Introducing Raksha Nepal

I’ve previously written about a charity I worked with in Cambodia, New Hope, and shared with you a great piece by Celina Bledowska about seeing the world by volunteering your way around it. Good causes around the world are a topic I’m keen to keep talking about, and so right now I’d like to draw your attention to a charity I’d never heard of until a friend started sharing her experiences there with me – Raksha Nepal.

Raksha, based in Kathmandu, provide care and support for women and girls in Nepal who have been sexually exploited and abused, along with caring for their children. Some of the backstories I’ve heard about those cared for by Raksha are truly, utterly harrowing. In wealthier parts of the world we expect that if we are attacked, raped or kidnapped there will at least be an attempt at justice. Police will be mobilised, perhaps a criminal will be caught and locked away. But around the world, others are unable to have these same expectations.

Raksha Nepal

I have never visited Nepal, but Raksha make the problem clear: “Nepali culture supports the man’s right to use and abuse women, and there are no laws to protect the victims of this abuse.”

Recently an 8-year-old girl was brought to Raksha having been gang raped by a group of men. The damage was so extensive both internally and externally that doctors treating her say she’s unlikely to be able to live a normal life, but when questions started to appear about what the police were doing to deal with the culprits the answer came in the form of resounding silence.

There is no state victim support service, there is no support for victim’s families, there is no network of help to assist women and girls in getting out of living situations where they are permanently at risk. There is also no publicly available free medical treatment. This is why the work done by Raksha Nepal is so important.

In the case of the young girl I just mentioned, more than £1000 was raised in a week as a result of social media fundraising by Lori, the wonderful woman I know who goes to work with Raksha regularly. That’s pretty good going, I’d say, and is helping to cover the cost of numerous surgeries as well as time spent rehabilitating and shelter in the Raksha Nepal safe house.

Raksha Protest

Here are a few other activities that donations to Raksha Nepal support:

Educational Support: Raksha Nepal provides financial support for education to children displaced by conflict and without families, and to children of sexual victims.

Psycho-social and Trauma Counselling: Raksha provide free counselling services to children and women who have experienced different forms of violence and abuse.

The Raksha Shree Cooperative: A saving and credit cooperative started in collaboration with rescued victims, which provides girls and women with an easy to access micro-credit to start their own venture.

Raksha Shree Polyclinic: The polyclinic provides free regular check-ups, and raises awareness about safe sex practices and STD prevention through discussions, seminars, workshops and handouts.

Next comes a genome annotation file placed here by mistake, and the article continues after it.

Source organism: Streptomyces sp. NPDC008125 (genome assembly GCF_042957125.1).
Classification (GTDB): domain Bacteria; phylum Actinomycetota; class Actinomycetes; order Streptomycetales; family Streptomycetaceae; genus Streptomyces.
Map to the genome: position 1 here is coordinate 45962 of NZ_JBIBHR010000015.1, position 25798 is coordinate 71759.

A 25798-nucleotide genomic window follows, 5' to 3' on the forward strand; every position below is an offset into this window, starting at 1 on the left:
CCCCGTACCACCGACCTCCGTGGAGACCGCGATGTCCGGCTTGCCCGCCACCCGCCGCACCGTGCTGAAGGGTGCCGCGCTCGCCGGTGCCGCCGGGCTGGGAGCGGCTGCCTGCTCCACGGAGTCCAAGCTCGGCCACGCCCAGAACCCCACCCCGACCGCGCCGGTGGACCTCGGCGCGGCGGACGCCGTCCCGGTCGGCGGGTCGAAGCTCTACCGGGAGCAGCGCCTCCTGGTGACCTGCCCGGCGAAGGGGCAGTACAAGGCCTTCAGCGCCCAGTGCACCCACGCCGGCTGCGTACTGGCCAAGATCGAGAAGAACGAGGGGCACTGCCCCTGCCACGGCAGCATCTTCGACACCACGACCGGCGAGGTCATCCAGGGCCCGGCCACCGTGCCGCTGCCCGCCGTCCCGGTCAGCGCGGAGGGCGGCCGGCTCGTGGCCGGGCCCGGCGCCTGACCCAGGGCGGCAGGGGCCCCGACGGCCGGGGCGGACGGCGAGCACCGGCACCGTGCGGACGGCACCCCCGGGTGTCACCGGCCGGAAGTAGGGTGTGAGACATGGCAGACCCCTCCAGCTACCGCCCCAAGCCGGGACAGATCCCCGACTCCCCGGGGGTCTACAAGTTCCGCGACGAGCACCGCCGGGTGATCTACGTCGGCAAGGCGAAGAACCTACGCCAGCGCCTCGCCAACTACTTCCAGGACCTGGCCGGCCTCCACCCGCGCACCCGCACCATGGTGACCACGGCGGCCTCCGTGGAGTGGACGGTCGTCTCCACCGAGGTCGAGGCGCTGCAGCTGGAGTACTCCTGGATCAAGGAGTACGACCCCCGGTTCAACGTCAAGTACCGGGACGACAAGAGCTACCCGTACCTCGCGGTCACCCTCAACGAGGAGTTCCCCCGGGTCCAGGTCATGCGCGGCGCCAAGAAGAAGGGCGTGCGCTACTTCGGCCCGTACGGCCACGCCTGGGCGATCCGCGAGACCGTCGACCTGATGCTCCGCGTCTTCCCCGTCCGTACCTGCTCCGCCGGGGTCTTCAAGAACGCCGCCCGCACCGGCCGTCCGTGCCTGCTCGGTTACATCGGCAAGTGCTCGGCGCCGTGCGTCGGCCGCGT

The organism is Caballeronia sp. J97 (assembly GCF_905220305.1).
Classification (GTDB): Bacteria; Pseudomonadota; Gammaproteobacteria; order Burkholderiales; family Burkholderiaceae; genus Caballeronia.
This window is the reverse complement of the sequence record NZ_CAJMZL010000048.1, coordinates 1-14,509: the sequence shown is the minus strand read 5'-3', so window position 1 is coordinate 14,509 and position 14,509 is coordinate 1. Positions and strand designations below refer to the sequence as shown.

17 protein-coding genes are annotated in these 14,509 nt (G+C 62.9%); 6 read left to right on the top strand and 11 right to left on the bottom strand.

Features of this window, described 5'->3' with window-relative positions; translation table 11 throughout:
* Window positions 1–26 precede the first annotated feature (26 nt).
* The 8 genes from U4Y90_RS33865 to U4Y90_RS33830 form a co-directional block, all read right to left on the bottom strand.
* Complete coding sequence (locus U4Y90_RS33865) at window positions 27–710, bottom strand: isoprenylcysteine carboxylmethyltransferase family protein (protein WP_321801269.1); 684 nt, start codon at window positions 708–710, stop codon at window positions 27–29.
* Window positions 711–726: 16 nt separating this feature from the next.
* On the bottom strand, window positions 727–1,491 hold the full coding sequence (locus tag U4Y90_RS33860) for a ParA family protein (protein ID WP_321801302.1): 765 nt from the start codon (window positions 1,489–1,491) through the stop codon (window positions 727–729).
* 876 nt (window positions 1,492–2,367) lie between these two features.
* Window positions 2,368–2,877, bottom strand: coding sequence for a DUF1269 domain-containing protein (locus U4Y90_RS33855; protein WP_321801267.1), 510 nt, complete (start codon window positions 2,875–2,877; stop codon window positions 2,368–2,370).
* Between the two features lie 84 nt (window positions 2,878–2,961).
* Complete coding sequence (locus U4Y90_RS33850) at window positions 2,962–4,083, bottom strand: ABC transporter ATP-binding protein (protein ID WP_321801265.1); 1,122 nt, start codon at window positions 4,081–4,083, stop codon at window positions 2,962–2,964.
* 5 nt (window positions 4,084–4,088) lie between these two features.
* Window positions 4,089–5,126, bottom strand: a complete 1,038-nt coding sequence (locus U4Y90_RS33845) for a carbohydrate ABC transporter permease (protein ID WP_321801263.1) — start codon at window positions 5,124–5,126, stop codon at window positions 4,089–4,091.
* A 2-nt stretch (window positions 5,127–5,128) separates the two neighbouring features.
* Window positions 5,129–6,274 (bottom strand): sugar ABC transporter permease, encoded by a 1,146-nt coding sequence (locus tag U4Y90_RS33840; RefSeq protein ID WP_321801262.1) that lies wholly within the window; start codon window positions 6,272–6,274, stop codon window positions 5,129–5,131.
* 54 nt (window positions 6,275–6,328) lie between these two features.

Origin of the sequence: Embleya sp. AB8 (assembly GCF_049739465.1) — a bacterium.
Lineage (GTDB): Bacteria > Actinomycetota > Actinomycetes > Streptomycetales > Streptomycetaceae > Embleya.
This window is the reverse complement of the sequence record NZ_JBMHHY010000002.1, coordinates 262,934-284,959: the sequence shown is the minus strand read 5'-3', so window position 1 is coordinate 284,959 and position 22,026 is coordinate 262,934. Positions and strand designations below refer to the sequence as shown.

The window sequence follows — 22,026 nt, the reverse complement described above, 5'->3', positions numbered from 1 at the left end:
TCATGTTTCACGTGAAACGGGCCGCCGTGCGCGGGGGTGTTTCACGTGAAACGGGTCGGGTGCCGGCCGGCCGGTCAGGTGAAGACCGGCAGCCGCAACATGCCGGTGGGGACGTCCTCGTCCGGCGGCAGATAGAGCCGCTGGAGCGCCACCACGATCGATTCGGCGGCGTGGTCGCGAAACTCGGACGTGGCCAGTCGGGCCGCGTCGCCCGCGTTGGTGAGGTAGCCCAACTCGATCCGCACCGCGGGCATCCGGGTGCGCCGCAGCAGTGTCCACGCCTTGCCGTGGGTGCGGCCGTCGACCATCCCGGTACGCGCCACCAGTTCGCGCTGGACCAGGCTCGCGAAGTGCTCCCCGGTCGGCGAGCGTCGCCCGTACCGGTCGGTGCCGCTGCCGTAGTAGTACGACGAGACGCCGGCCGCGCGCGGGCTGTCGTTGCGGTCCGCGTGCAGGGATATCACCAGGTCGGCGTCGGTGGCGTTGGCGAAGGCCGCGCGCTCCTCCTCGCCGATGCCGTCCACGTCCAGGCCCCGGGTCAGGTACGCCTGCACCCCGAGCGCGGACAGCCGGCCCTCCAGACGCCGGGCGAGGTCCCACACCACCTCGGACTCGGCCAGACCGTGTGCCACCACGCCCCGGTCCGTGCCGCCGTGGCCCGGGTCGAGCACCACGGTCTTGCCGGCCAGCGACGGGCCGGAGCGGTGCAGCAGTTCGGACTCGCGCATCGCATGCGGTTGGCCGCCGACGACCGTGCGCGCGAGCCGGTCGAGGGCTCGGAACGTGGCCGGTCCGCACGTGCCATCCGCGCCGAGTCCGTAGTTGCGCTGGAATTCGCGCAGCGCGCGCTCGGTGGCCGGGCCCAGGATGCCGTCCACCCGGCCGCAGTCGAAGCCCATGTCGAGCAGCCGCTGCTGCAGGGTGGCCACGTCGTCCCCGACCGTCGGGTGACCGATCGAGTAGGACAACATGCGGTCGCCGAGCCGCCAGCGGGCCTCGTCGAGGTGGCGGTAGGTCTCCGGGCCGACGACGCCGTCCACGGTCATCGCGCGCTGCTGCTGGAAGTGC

Rehabilitation and Reintegration Program: The charity provides skills training and education on leadership and financial management, to empower women and help them to support themselves through job placements.

Research and Survey: Raksha Nepal conducts surveys to help identify the magnitude of abuse in Kathmandu and the best way to address it.

Safe House: Raksha Nepal provides shelter to those children and women who are at risk of being exploited, and to rescued victims.

Raksha Nepal

A few words from Raksha Nepal volunteer and fundraiser Lori Sutherland:

Q: How did you first find out about Raksha Nepal?

I found out about Raksha Nepal through a man who was working at a hotel called “blue diamond” in Thamel. I asked him if he knew somewhere I could help during my time in Nepal, and he told me all about them and they work they do.

Q: What was it like spending time with the women and children of Raksha?

You’d think because of what the children have been through at Raksha that it would be a very dark place, but as soon as you arrive you are met with smiles, singing and dancing. The energy in the safe house is so beautiful. It’s filled with love, support and sisterhood.

Menuka, the woman who founded Raksha is a pillar of strength. The children have a strict routine 6 days a week, rising at 5am for meditation and yoga, tae kwon do, school, then singing, chanting and music therapy in the evening. They chant a phrase every day over and over which will stay with me forever “I am beautiful, I am powerful, I am healthy.

All of the children are polite, talented and full of love. I couldn’t imagine my life having never met them.

Q: What advice would you give to people who want to help?

If anyone wants to volunteer then one way to arrange that is through the Help International website, also donations can be taken via that website and also through the Raksha Nepal website.

Note from Tabby: You can donate to Raksha using the bank details on their Donate Us page here, or you can make a PayPal donation through Help International by selecting Raksha Nepal from the drop-down menu.

Q: If you had to describe Raksha Nepal to someone in just a couple of sentences, what would you say?

Working with Raksha has changed my life. They are a voice for the hopeless. A lighthouse, a compass. Walking with Raksha is like walking the path of angels 💚

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